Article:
Russia, NATO at the Brink of War – Putin’s JFK Moment

With today’s shoot-down of a Russian SU-24 by a Turkish F-16, the conflict in Syria has entered a very dangerous escalation.

2713698 10/07/2015 A Russian Sukhoi Su-24 lands at the Hmeimim air base in Syria. Dmitriy Vinogradov/Sputnik
A Russian Sukhoi Su-24 lands at the Hmeimim air base in Syria. Dmitriy Vinogradov/Sputnik

Turkey is a member of the NATO alliance. Let us therefore not mince words: A NATO state has just attacked Russia. Perhaps not since the downing of a an American U-2 over Cuba during the Cuban Missile Crisis in 1962, has the world been so close to a third world war.

At that time, the US Joint Chiefs of Staff as well as most of John F. Kennedy’s cabinet supported retaliatory bombing and invasion of Cuba. Had such taken place, it would have compelled Soviet leader Nikita Khruschev to seize West Berlin. That in turn would have led to further retaliation by NATO. Within a very short time full-scale war, including nuclear exchange, could have taken place.

Fortunately, Kennedy and his closest circle of advisers were able to foresee the progression of events, resist the war-hawks, establish direct communication with Khruschev and find a negotiated settlement to the crisis. Had he reacted rashly or buckled under the pressure for war, it is doubtful the world would exist today.

Russia's President Vladimir Putin chairs a meeting in the Novo-Ogaryovo residence outside Moscow, on October 10, 2012. AFP PHOTO/ RIA-NOVOSTI/ POOL /ALEXEI NIKOLSKY

Now Putin faces his “Kennedy moment.” Will he take the obvious course – one might say even the justifiable course – and bomb the Syrian [meant Turkish – R.T.] base from which the attacking fighters came? Such a move would almost certainly lead to war between Russia and NATO. Will he apply sanctions against Turkey, possibly leading to a ramping up of the sanctions against Russia from Turkey’s allies?

Or will he choose the wisest, but perhaps the most difficult course – seemingly doing nothing. A diplomatic offensive now will humiliate and isolate Turkey, and thoroughly discredit the Western position and its covert (with Turkey’s attack on Russia, overt) support of Islamic terror.

It may not be the most macho or ostensibly “right” response – especially as far as his domestic audience is concerned – but it is in fact, the strongest one. It takes a strong leader, one with vision, to hold back – not only to act, but not to act, when necessary.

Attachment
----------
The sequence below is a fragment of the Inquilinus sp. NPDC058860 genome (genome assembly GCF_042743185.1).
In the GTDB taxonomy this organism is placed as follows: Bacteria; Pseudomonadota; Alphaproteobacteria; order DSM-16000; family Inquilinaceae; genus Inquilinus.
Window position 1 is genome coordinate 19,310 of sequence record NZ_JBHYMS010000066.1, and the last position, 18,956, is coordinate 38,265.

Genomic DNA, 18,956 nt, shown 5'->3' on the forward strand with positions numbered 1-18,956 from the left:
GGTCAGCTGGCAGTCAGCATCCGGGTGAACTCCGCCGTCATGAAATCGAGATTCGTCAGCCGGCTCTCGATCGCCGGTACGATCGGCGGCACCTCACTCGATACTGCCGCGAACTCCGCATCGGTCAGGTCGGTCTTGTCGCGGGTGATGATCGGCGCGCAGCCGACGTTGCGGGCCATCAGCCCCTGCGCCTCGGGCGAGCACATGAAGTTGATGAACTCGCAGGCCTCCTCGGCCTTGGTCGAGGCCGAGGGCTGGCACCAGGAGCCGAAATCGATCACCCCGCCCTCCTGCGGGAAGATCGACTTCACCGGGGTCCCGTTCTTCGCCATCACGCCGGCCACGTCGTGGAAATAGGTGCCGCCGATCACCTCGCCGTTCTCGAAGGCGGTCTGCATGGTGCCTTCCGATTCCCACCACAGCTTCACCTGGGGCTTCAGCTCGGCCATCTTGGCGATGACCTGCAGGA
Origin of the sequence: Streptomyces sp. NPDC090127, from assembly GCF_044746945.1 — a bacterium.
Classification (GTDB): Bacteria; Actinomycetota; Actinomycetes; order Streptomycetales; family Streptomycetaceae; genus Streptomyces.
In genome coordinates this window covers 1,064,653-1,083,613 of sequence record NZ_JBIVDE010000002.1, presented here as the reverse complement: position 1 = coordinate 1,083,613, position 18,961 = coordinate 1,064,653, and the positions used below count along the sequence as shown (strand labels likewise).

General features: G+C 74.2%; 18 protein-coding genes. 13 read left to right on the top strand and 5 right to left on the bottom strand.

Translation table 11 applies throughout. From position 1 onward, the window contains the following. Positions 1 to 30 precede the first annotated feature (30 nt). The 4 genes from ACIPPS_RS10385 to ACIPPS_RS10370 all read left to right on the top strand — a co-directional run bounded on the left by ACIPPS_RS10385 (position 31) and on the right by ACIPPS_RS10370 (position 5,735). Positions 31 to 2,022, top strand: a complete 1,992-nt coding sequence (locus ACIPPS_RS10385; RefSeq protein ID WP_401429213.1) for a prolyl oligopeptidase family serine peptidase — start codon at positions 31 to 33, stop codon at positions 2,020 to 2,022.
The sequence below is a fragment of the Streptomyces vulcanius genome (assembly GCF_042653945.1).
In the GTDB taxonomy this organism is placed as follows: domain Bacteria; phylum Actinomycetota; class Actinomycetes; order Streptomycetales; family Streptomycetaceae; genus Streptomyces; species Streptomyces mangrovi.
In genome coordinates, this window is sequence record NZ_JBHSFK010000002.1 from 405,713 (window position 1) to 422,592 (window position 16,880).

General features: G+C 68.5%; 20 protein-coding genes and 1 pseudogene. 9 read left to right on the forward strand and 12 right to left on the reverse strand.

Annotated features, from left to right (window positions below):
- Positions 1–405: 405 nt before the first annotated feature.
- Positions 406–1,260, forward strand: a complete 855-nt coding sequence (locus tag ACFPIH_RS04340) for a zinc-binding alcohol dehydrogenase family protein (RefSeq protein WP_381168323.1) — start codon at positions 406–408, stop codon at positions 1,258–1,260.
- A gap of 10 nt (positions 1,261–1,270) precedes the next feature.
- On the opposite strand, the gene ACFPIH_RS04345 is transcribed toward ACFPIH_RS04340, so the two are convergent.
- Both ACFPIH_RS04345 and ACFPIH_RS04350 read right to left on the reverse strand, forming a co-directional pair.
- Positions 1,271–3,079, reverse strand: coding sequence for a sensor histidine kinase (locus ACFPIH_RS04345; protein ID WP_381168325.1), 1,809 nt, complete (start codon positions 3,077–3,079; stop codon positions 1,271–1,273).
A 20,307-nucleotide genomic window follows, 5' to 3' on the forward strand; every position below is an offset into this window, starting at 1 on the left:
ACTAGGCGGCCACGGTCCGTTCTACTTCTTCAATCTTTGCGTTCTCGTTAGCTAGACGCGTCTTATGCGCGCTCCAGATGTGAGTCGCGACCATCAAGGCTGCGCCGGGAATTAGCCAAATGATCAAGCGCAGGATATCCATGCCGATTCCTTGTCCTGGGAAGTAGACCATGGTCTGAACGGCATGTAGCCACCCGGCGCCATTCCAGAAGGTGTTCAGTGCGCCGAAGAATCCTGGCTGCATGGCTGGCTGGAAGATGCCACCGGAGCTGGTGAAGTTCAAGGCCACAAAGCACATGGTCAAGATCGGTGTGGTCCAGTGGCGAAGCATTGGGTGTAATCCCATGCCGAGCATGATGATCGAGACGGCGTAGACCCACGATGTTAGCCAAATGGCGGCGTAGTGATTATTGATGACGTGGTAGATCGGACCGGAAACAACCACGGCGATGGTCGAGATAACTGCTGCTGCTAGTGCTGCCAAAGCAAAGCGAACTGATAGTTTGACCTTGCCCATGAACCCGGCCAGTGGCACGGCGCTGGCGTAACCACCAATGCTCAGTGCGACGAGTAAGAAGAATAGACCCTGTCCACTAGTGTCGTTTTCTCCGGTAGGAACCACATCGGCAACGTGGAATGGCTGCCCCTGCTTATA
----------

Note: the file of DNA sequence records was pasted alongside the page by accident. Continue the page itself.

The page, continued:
We already know Vladimir Putin will take the high road. He has done so countless times, when everyone else seemed to have gone totally insane.

He did not invade Ukraine and seize Kiev, when Washington installed a hostile regime directly on Russia’s border. His response was limited to securing Sevastopol against the US 6th fleet, and protecting the physical existence of Russian-speakers.

He, along with then President Medvedev, did not annex Georgia, or topple Saakashvili, when the latter recklessly used force against South Ossetia, violating cease-fire agreements and killing Russian citizens. Russia neutralized the Georgian army, then retreated to its bases.

Putin decisively defused the previous attempt in 2013, to bomb and invade Syria through the skillful use of diplomacy, securing from Assad an unprecedented agreement to declare and destroy all chemical weapons. (Nobel committee – are you blind?)

During the last 15 years Putin has not used force, or even the threat of force, to prevent any country from joining the anti-Russian NATO alliance, even as it expanded up to Russia’s doorstep. Rather, Moscow persistently and publicly upholds the right of sovereign states to make independent choices.

Just as in 1962, when the world owed its existence to the reserve of Kennedy and Khruschev, today we in no small measure owe the peace of Europe and the world, to the patient determination of Russia’s president.

And one may rest assured that whatever Putin’s response to this crisis, it will be one we have come to expect from Europe’s last real statesman.


Originally published: Ricky Twisdale (Russia Insider)

Ricky Twisdale is a deputy editor at Russia Insider and lives in Moscow. From 2013-2015 he lived in western Ukraine. 

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